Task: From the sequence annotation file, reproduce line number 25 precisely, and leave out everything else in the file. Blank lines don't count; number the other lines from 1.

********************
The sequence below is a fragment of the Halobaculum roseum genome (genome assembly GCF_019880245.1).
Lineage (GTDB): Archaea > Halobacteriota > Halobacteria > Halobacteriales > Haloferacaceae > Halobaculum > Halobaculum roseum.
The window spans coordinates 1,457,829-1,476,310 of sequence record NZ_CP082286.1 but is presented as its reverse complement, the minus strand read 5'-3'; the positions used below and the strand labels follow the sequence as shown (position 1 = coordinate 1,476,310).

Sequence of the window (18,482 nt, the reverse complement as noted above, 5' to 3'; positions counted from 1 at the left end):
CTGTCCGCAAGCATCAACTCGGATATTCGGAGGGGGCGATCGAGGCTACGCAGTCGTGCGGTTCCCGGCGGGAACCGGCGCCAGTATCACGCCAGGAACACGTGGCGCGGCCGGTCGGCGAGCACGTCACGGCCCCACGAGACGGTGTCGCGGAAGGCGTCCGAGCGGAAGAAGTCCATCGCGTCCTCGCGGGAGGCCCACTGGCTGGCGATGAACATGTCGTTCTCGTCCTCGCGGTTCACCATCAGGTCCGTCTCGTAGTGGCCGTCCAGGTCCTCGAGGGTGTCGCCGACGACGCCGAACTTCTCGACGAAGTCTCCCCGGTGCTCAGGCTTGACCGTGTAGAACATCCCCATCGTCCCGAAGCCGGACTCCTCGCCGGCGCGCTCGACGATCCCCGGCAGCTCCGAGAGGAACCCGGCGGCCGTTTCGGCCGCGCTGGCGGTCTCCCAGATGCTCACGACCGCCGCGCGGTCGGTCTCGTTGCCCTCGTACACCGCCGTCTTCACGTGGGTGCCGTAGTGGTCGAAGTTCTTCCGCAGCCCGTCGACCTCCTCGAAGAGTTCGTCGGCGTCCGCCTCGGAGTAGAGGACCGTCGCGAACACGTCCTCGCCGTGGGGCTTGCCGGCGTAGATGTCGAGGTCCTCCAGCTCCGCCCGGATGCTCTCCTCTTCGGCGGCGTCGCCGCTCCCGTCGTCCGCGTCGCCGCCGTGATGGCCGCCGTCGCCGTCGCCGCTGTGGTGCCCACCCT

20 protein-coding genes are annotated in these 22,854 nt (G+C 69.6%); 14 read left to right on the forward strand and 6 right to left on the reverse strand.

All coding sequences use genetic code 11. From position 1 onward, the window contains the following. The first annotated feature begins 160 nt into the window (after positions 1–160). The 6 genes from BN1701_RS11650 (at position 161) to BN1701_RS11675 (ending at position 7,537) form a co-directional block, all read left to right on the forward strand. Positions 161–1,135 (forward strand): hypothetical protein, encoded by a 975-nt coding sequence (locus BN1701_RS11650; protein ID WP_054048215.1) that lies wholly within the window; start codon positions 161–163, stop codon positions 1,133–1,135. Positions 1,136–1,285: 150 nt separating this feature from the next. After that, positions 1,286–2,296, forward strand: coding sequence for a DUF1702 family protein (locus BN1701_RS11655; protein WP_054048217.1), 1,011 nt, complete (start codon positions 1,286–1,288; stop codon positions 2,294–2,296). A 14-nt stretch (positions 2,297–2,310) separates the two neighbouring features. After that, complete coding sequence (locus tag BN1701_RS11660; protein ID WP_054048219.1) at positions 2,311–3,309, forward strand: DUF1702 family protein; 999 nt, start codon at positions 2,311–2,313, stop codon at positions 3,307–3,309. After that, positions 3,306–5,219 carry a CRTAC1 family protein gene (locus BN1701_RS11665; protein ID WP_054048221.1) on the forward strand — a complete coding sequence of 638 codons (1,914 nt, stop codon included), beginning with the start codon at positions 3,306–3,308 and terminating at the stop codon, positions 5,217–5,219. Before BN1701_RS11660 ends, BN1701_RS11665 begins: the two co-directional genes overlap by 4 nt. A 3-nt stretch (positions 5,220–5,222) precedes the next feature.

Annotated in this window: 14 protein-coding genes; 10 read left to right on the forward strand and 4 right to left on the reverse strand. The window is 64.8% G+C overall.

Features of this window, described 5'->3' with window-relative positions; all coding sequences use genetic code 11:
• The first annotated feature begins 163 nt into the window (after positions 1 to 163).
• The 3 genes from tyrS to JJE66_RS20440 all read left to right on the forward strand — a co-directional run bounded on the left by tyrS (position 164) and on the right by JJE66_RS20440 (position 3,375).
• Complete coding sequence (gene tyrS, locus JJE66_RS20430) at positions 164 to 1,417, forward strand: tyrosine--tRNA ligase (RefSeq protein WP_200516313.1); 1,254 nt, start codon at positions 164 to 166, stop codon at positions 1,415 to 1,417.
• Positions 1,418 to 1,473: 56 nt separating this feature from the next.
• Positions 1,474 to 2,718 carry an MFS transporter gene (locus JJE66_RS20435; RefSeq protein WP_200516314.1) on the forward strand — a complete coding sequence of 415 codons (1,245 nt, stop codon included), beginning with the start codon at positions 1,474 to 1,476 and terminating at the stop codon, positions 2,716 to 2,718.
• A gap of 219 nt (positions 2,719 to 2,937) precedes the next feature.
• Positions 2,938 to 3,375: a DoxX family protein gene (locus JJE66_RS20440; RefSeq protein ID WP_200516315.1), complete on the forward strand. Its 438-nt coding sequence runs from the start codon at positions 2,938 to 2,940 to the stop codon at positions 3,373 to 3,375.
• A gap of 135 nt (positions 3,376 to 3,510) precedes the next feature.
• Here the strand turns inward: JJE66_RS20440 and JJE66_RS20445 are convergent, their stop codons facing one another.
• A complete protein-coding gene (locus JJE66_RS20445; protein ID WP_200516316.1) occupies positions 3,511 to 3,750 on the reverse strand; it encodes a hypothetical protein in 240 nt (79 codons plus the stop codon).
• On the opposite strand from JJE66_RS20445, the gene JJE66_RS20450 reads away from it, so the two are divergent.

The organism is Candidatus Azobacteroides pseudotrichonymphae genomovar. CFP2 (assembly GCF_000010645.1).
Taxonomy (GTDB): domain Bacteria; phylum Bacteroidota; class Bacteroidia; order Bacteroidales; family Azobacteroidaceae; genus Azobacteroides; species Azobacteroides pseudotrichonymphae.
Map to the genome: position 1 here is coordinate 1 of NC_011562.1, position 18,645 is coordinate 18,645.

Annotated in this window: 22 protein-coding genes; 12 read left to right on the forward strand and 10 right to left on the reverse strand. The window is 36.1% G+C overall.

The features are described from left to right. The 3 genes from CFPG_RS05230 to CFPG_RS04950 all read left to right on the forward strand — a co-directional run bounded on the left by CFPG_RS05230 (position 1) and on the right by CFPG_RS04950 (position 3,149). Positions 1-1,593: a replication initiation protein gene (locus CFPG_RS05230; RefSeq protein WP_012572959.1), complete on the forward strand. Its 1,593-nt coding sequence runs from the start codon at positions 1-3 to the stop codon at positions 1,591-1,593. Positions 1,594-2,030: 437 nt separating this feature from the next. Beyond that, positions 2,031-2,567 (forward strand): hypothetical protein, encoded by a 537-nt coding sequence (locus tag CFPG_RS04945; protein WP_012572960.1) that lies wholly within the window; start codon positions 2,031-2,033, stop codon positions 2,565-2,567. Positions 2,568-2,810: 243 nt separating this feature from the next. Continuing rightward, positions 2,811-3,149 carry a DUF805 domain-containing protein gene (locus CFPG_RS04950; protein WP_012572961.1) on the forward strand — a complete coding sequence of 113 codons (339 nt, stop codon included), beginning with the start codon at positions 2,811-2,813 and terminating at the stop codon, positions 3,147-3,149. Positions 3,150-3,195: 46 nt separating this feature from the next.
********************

The features are described from left to right. The 3 genes from CFPG_RS05230 to CFPG_RS04950 all read left to right on the forward strand — a co-directional run bounded on the left by CFPG_RS05230 (position 1) and on the right by CFPG_RS04950 (position 3,149). Positions 1-1,593: a replication initiation protein gene (locus CFPG_RS05230; RefSeq protein WP_012572959.1), complete on the forward strand. Its 1,593-nt coding sequence runs from the start codon at positions 1-3 to the stop codon at positions 1,591-1,593. Positions 1,594-2,030: 437 nt separating this feature from the next. Beyond that, positions 2,031-2,567 (forward strand): hypothetical protein, encoded by a 537-nt coding sequence (locus tag CFPG_RS04945; protein WP_012572960.1) that lies wholly within the window; start codon positions 2,031-2,033, stop codon positions 2,565-2,567. Positions 2,568-2,810: 243 nt separating this feature from the next. Continuing rightward, positions 2,811-3,149 carry a DUF805 domain-containing protein gene (locus CFPG_RS04950; protein WP_012572961.1) on the forward strand — a complete coding sequence of 113 codons (339 nt, stop codon included), beginning with the start codon at positions 2,811-2,813 and terminating at the stop codon, positions 3,147-3,149. Positions 3,150-3,195: 46 nt separating this feature from the next.